Rhode Island Black Business Association awards $10,000 to young entrepreneurs


From left to right: Amalfi Rosario from Healthcare Connect LLC, Zara Salmon from Crave Infused LLC, Khamry Varfley from MBKBeauty, Linsay Alcindor from Digital Bizz Management LLC, Kerlyne Jean – Baptiste from KerlyGirl LLC, Rocky Douglas from Rocky’s Root Care Toye Onikoyi and Muyideem “Larry” Adigun of Muse LLC. Photograph by Anthony Abu.

On April 30, eight promising entrepreneurs appeared before the Rhode Island Black Business Association (RIBBA), a nonprofit organization dedicated to advancing opportunities for minority-owned businesses and professionals in the state, to express their point of view within the framework of the association. Business presentation contest for young adults. Open to Black, Native, and Rhode Island people of color ages eighteen to thirty, each of the attendees received training on how to deliver a business pitch before the big day. Yet what they didn’t know before was that the stakes were much more generous than they had originally anticipated. Upon arriving at Sprout Co-Working in Providence for the event, RIBBA CEO Lisa Ranglin announced that the winning funds would be increased to $5,000 and any business that did not place would still receive grants of $500. $ each, totaling $10,000 in total.

After being evaluated on their ideas, pitches and overall business plans, three companies were awarded by a panel of judges made up of local entrepreneurs and small business leaders. Toye Onikoyi and Larry Adigun of MUSE LLC, a company that creates and sells a state-of-the-art interactive mirror (read more on our blog here), came in first, followed closely by Khamry Varfley of MBKBeauty, a vegan and cruelty-free cosmetics company. towards animals. , in second and Kerlyne Jean Baptiste of KerlyGirl, a natural plant-based hair care brand, in third.


Photograph by Anthony Abu.

“When we heard about this opportunity, it was obvious to apply to be part,” Onikoyi said after placing first in the competition. “I already knew about RIBBA’s work because I was introduced to them during my university studies. I knew our pitch was ready but I didn’t expect anything and it was a surprise and uplifting to win first place and gracious of them to increase the earnings. In addition to winning, we were able to meet other entrepreneurs and expand our ever-growing network. We look forward to using the money for marketing purposes as well as inventory expenses. »

Victor Regino, one of the judges and winner of the 2019 pitch, knew exactly how the participants felt during the process and couldn’t have been happier with the results.

“I was on that exact stage showcasing my liquor brand called Papi’s Coquito, eventually earning seed money to take my business to the next level,” he said. “The RIBBA staff made sure all the bases were covered and most importantly made sure these young business owners were ready to give their presentations and knew the answers to all our questions. Small Business Liaison for the City of East Providence, I work with business owners every day and understand how difficult it can be to run a business without the proper basics RIBBA dedicates so much time and “energy to prepare and empower young black and brown entrepreneurs and they understand the importance of building the community around them. This is why I am confident that they will all do well. Congratulations to Kerly Girl, MBK Beauty and Muse Mirror!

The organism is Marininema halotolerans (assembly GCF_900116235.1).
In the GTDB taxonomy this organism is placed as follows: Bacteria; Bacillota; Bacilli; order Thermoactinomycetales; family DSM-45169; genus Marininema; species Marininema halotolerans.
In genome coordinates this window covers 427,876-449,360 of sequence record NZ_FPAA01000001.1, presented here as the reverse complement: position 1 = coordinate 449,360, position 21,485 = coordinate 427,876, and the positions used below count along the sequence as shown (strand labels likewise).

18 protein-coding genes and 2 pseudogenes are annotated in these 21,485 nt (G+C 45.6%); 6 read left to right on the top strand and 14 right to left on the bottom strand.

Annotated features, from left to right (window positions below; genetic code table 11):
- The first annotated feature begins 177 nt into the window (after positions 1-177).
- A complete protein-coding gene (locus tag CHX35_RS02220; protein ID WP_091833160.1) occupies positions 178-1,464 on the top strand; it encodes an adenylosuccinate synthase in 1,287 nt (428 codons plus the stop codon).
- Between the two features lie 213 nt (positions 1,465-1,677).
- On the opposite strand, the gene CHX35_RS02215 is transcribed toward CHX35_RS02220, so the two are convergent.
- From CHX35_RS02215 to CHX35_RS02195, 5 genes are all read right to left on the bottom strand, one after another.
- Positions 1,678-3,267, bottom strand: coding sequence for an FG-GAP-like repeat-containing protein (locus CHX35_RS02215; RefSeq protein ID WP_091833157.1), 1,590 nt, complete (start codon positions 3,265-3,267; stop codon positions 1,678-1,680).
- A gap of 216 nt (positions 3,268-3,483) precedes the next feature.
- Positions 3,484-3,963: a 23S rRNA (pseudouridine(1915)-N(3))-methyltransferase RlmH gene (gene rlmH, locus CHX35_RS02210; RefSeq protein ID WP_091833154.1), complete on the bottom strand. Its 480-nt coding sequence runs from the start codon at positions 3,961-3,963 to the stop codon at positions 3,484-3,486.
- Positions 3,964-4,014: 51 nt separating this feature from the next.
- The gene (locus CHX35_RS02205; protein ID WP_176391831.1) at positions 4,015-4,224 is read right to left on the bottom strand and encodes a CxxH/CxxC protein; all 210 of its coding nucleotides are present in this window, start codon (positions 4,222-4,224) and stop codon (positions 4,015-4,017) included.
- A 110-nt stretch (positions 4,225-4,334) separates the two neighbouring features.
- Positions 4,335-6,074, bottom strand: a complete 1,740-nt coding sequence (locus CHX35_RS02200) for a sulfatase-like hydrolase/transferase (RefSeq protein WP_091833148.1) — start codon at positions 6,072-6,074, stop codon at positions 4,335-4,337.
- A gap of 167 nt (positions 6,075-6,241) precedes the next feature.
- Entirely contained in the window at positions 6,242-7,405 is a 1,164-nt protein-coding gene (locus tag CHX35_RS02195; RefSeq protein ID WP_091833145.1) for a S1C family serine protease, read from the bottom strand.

Photograph by Anthony Abu.

As CEO of RIBBA, Ranglin knows firsthand how limited access to capital resources can be for underserved populations. This is a driving factor behind competitions like this.

“We offer RIBBA’s unique approach of combining access to capital with expert technical services to help them grow their businesses,” she said. “Business creation is an effective way to reduce unemployment. Despite reports of record unemployment among minorities, BLS household data from October 2018 showed that black eighteen-year-olds had an unemployment rate of nearly 20% and that Latino youth were at almost 17%, about 30% higher than eighteen-year-old white youth. youth. Minority youth up to age 30 are twice as likely as white youth to be unemployed.

The RIBBA offers companies a wide range of business services, including access to funds, training and individual business development. To learn more about the contest, the winners, and the mission of the Rhode Island Black Business Association, visit ri-bba.org.


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